One African man was rushing through the crowd forcing his way through during a tawaf, I tapped him on the shoulder and said “ya sayyidi, this is ibada (worship) not a race, you want to race, olympics in China next year insha’Allah!”, with that he turned around and said “OK, OK brother” and laughed and realised the point I was trying to make. Some people are so concerned with themselves, it becomes nafsi, nafsi, whilst others will gladly give up their place for others. It is such a distraction during the tawaf to see poor behaviour between people who should know better and especially considering the sanctity of the place and then again, to receive even a smile or a friendly nod of the head from someone during the tawaf is spiritually uplifting and raises one’s opinion of people.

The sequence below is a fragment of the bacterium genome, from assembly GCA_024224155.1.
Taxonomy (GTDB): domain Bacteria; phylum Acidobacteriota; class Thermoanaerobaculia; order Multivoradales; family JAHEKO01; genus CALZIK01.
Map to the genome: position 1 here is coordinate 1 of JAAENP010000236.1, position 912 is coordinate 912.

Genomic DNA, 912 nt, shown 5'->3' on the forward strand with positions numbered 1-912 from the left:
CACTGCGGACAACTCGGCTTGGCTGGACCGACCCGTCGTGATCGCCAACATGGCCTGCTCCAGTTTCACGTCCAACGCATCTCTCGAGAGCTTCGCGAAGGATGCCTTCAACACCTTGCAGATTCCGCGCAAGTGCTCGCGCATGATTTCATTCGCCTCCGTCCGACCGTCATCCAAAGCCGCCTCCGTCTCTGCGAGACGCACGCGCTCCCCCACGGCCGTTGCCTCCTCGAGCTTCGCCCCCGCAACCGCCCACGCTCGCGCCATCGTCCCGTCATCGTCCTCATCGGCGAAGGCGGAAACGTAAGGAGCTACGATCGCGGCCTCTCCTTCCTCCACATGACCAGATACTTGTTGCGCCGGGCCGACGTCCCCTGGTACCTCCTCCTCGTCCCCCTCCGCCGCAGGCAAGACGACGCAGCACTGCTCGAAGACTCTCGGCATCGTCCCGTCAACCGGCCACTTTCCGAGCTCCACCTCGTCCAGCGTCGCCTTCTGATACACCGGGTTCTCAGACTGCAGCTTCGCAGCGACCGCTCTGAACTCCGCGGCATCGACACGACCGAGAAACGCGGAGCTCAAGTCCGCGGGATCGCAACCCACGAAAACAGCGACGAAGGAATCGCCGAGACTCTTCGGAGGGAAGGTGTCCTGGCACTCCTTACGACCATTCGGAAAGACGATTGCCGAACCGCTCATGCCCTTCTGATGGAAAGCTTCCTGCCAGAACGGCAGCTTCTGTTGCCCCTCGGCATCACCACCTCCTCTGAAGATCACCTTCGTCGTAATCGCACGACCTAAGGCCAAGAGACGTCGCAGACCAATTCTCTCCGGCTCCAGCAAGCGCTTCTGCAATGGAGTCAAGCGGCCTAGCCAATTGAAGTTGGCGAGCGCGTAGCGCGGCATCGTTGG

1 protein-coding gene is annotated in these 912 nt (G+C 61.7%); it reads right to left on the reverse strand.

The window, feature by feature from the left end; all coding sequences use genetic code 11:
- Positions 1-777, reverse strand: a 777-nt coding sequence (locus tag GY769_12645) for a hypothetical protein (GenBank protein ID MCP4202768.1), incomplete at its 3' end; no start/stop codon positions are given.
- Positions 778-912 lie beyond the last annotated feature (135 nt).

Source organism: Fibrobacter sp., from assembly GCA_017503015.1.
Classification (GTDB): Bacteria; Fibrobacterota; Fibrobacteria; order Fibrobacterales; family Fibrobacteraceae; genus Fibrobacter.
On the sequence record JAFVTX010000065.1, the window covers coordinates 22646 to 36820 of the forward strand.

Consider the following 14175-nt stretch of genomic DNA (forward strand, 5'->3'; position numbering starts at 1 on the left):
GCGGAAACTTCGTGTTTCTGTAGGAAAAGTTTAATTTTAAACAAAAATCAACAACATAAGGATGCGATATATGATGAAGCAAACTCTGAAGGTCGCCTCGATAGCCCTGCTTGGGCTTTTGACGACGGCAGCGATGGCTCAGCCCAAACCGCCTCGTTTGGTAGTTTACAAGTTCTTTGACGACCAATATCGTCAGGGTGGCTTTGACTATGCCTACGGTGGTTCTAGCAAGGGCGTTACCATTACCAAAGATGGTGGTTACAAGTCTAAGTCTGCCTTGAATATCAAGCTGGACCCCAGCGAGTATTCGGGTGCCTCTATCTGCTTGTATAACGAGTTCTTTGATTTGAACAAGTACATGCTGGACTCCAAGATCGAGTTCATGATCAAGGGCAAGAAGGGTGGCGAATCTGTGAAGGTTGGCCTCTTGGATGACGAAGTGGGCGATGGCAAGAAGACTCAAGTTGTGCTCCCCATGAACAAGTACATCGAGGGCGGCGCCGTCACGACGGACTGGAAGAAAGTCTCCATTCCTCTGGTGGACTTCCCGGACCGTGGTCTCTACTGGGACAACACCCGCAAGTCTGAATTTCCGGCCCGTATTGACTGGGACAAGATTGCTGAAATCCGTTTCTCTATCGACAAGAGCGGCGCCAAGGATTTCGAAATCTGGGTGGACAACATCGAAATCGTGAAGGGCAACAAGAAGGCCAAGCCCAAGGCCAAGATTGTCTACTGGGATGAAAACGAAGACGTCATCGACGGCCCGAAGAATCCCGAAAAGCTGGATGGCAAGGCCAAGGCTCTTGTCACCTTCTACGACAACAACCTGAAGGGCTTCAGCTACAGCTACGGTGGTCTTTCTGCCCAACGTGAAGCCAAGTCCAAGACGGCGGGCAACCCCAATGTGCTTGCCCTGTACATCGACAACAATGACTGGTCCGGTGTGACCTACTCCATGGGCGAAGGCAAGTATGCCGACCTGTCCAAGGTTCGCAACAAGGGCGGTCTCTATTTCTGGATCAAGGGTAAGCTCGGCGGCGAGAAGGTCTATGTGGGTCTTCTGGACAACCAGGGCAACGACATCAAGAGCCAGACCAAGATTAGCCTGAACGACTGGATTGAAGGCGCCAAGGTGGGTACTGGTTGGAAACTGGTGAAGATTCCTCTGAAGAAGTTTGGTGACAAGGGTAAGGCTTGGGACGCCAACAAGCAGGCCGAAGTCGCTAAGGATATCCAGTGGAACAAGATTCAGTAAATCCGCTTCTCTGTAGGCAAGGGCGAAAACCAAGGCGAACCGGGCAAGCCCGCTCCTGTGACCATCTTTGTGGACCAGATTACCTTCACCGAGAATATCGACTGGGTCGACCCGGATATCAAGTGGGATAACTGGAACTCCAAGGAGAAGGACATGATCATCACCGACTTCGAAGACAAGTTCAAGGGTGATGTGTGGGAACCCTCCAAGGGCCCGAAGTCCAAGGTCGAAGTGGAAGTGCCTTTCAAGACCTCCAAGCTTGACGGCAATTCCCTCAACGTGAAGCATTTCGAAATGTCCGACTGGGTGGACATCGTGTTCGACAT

After the first day in Mina, we walked to the Jamarat to stone the third pillar. Once completed we walked to Makkah. We were in Ihram, hungry, thirsty and exhausted and decided to go and get something to eat as the food at Mina was not all that appetising. In that situation it had to be something substantial and so it was a toss up between and I am not ashamed to admit it – KFC, Burger King or Hardees (another American burger chain). My companion, Ferhat Amin, and I decided to give Hardees a try, I had tried it a few days earlier and thought it better than Burger King. We had to wait for it to open as it was prayer time and we had just arrived and the jama’ah was standing and not being in a state of wudu we waited downstairs outside KFC. We looked over our shoulder and noticed a kitten sat there motionless, eyes closed and flies buzzing all around it. The poor cat was totally still and you could just make out that it was alive through the expansions and contraction of its ribcage as it breathed. Ferhat, my travelling companion from Jamrat, said “what do you think is wrong with it?”, “don’t know, looks thirsty” I said. Ferhat had a bottle of water with him and we couldn’t find a vessel to pour some water into so he decided to poor a little water in the cap of his water bottle. He filled up the cap and placed it near the kitten, suddenly the cat burst into life and started to drink, Ferhat kept topping it up and the kitten kept drinking. Poor cat, it looked diseased, had a broken leg and wounds and was filthy with nothing but flies for company, it probably didn’t have much longer to live and yet, it sat there patiently until Allah provided for it, it put up with all the adversity, perhaps it was in its own state of ihram, who knows? Once again, Allah provided us with a direct lesson on patience.